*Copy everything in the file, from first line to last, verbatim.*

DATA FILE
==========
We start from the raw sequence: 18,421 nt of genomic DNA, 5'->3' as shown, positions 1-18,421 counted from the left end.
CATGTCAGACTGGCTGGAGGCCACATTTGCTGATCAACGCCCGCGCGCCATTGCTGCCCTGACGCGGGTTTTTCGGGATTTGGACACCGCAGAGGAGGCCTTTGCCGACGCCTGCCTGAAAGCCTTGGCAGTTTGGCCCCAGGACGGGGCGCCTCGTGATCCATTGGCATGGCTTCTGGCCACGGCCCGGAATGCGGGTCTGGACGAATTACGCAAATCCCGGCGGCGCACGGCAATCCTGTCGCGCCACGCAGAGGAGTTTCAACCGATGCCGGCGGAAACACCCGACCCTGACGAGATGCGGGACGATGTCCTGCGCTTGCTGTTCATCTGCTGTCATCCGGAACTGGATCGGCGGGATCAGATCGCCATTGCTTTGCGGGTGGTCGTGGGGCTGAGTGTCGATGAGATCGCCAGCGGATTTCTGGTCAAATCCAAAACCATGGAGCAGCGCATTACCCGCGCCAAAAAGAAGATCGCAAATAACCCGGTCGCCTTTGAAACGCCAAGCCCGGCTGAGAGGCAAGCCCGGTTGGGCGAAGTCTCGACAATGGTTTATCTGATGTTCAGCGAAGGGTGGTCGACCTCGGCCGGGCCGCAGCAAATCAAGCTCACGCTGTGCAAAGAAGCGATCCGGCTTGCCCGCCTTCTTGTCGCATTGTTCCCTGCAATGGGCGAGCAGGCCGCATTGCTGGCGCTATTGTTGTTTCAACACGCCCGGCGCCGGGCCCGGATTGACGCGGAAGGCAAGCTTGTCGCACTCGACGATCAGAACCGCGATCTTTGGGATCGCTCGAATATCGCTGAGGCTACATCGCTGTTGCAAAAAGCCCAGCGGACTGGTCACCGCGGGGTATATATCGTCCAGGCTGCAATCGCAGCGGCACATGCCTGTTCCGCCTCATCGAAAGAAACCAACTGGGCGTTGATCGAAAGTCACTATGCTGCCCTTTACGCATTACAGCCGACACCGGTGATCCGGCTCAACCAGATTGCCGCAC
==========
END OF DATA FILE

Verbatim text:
We start from the raw sequence: 18,421 nt of genomic DNA, 5'->3' as shown, positions 1-18,421 counted from the left end.
CATGTCAGACTGGCTGGAGGCCACATTTGCTGATCAACGCCCGCGCGCCATTGCTGCCCTGACGCGGGTTTTTCGGGATTTGGACACCGCAGAGGAGGCCTTTGCCGACGCCTGCCTGAAAGCCTTGGCAGTTTGGCCCCAGGACGGGGCGCCTCGTGATCCATTGGCATGGCTTCTGGCCACGGCCCGGAATGCGGGTCTGGACGAATTACGCAAATCCCGGCGGCGCACGGCAATCCTGTCGCGCCACGCAGAGGAGTTTCAACCGATGCCGGCGGAAACACCCGACCCTGACGAGATGCGGGACGATGTCCTGCGCTTGCTGTTCATCTGCTGTCATCCGGAACTGGATCGGCGGGATCAGATCGCCATTGCTTTGCGGGTGGTCGTGGGGCTGAGTGTCGATGAGATCGCCAGCGGATTTCTGGTCAAATCCAAAACCATGGAGCAGCGCATTACCCGCGCCAAAAAGAAGATCGCAAATAACCCGGTCGCCTTTGAAACGCCAAGCCCGGCTGAGAGGCAAGCCCGGTTGGGCGAAGTCTCGACAATGGTTTATCTGATGTTCAGCGAAGGGTGGTCGACCTCGGCCGGGCCGCAGCAAATCAAGCTCACGCTGTGCAAAGAAGCGATCCGGCTTGCCCGCCTTCTTGTCGCATTGTTCCCTGCAATGGGCGAGCAGGCCGCATTGCTGGCGCTATTGTTGTTTCAACACGCCCGGCGCCGGGCCCGGATTGACGCGGAAGGCAAGCTTGTCGCACTCGACGATCAGAACCGCGATCTTTGGGATCGCTCGAATATCGCTGAGGCTACATCGCTGTTGCAAAAAGCCCAGCGGACTGGTCACCGCGGGGTATATATCGTCCAGGCTGCAATCGCAGCGGCACATGCCTGTTCCGCCTCATCGAAAGAAACCAACTGGGCGTTGATCGAAAGTCACTATGCTGCCCTTTACGCATTACAGCCGACACCGGTGATCCGGCTCAACCAGATTGCCGCAC